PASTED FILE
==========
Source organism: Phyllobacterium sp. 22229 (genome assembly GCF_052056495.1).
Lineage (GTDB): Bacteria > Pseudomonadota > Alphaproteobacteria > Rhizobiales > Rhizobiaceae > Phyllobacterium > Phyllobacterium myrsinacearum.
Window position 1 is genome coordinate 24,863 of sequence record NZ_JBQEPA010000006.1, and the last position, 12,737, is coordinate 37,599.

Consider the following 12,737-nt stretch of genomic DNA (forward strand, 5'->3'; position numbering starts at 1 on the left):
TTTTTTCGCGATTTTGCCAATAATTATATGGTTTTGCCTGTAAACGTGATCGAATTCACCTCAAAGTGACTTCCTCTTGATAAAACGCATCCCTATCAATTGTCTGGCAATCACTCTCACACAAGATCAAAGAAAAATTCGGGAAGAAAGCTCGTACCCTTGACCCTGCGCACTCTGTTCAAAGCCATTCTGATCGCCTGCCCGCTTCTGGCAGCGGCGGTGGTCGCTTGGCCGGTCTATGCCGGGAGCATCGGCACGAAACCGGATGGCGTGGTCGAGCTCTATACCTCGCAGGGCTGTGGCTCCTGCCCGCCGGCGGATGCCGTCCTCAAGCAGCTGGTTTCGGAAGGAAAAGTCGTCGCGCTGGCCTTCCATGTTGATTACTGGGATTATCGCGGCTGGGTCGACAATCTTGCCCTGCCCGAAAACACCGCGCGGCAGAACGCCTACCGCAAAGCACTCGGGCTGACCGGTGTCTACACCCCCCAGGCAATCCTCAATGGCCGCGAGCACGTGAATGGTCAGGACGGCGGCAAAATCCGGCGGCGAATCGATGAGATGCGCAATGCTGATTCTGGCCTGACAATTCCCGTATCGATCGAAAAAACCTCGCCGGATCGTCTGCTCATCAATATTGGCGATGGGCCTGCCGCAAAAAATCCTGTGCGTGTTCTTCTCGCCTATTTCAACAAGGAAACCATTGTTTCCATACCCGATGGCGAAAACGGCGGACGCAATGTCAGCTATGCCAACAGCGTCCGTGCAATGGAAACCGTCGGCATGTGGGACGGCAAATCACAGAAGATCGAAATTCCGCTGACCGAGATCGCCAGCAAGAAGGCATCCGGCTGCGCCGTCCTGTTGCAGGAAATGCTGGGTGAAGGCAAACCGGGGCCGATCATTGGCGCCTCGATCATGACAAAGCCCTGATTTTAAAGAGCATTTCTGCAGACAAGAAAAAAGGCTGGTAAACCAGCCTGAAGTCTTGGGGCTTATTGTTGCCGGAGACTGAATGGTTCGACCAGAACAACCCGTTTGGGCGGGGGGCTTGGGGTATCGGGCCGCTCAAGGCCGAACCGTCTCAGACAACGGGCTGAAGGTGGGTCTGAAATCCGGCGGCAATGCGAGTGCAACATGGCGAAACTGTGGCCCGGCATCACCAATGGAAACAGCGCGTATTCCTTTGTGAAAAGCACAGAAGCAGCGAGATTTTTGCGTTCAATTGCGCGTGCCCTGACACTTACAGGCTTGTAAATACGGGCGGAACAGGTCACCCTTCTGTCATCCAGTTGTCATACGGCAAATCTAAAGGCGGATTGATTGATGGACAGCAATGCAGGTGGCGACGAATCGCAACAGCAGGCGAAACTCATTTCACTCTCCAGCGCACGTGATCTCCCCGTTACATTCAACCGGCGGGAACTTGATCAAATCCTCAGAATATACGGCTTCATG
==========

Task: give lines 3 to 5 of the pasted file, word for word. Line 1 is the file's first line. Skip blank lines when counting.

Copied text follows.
Window position 1 is genome coordinate 24,863 of sequence record NZ_JBQEPA010000006.1, and the last position, 12,737, is coordinate 37,599.

Consider the following 12,737-nt stretch of genomic DNA (forward strand, 5'->3'; position numbering starts at 1 on the left):
TTTTTTCGCGATTTTGCCAATAATTATATGGTTTTGCCTGTAAACGTGATCGAATTCACCTCAAAGTGACTTCCTCTTGATAAAACGCATCCCTATCAATTGTCTGGCAATCACTCTCACACAAGATCAAAGAAAAATTCGGGAAGAAAGCTCGTACCCTTGACCCTGCGCACTCTGTTCAAAGCCATTCTGATCGCCTGCCCGCTTCTGGCAGCGGCGGTGGTCGCTTGGCCGGTCTATGCCGGGAGCATCGGCACGAAACCGGATGGCGTGGTCGAGCTCTATACCTCGCAGGGCTGTGGCTCCTGCCCGCCGGCGGATGCCGTCCTCAAGCAGCTGGTTTCGGAAGGAAAAGTCGTCGCGCTGGCCTTCCATGTTGATTACTGGGATTATCGCGGCTGGGTCGACAATCTTGCCCTGCCCGAAAACACCGCGCGGCAGAACGCCTACCGCAAAGCACTCGGGCTGACCGGTGTCTACACCCCCCAGGCAATCCTCAATGGCCGCGAGCACGTGAATGGTCAGGACGGCGGCAAAATCCGGCGGCGAATCGATGAGATGCGCAATGCTGATTCTGGCCTGACAATTCCCGTATCGATCGAAAAAACCTCGCCGGATCGTCTGCTCATCAATATTGGCGATGGGCCTGCCGCAAAAAATCCTGTGCGTGTTCTTCTCGCCTATTTCAACAAGGAAACCATTGTTTCCATACCCGATGGCGAAAACGGCGGACGCAATGTCAGCTATGCCAACAGCGTCCGTGCAATGGAAACCGTCGGCATGTGGGACGGCAAATCACAGAAGATCGAAATTCCGCTGACCGAGATCGCCAGCAAGAAGGCATCCGGCTGCGCCGTCCTGTTGCAGGAAATGCTGGGTGAAGGCAAACCGGGGCCGATCATTGGCGCCTCGATCATGACAAAGCCCTGATTTTAAAGAGCATTTCTGCAGACAAGAAAAAAGGCTGGTAAACCAGCCTGAAGTCTTGGGGCTTATTGTTGCCGGAGACTGAATGGTTCGACCAGAACAACCCGTTTGGGCGGGGGGCTTGGGGTATCGGGCCGCTCAAGGCCGAACCGTCTCAGACAACGGGCTGAAGGTGGGTCTGAAATCCGGCGGCAATGCGAGTGCAACATGGCGAAACTGTGGCCCGGCATCACCAATGGAAACAGCGCGTATTCCTTTGTGAAAAGCACAGAAGCAGCGAGATTTTTGCGTTCAATTGCGCGTGCCCTGACACTTACAGGCTTGTAAATACGGGCGGAACAGGTCACCCTTCTGTCATCCAGTTGTCATACGGCAAATCTAAAGGCGGATTGATTGATGGACAGCAATGCAGGTGGCGACGAATCGCAACAGCAGGCGAAACTCATTTCACTCTCCAGCGCACGTGATCTCCCCGTTACATTCAACCGGCGGGAACTTGATCAAATCCTCAGAATATACGGCTTCATG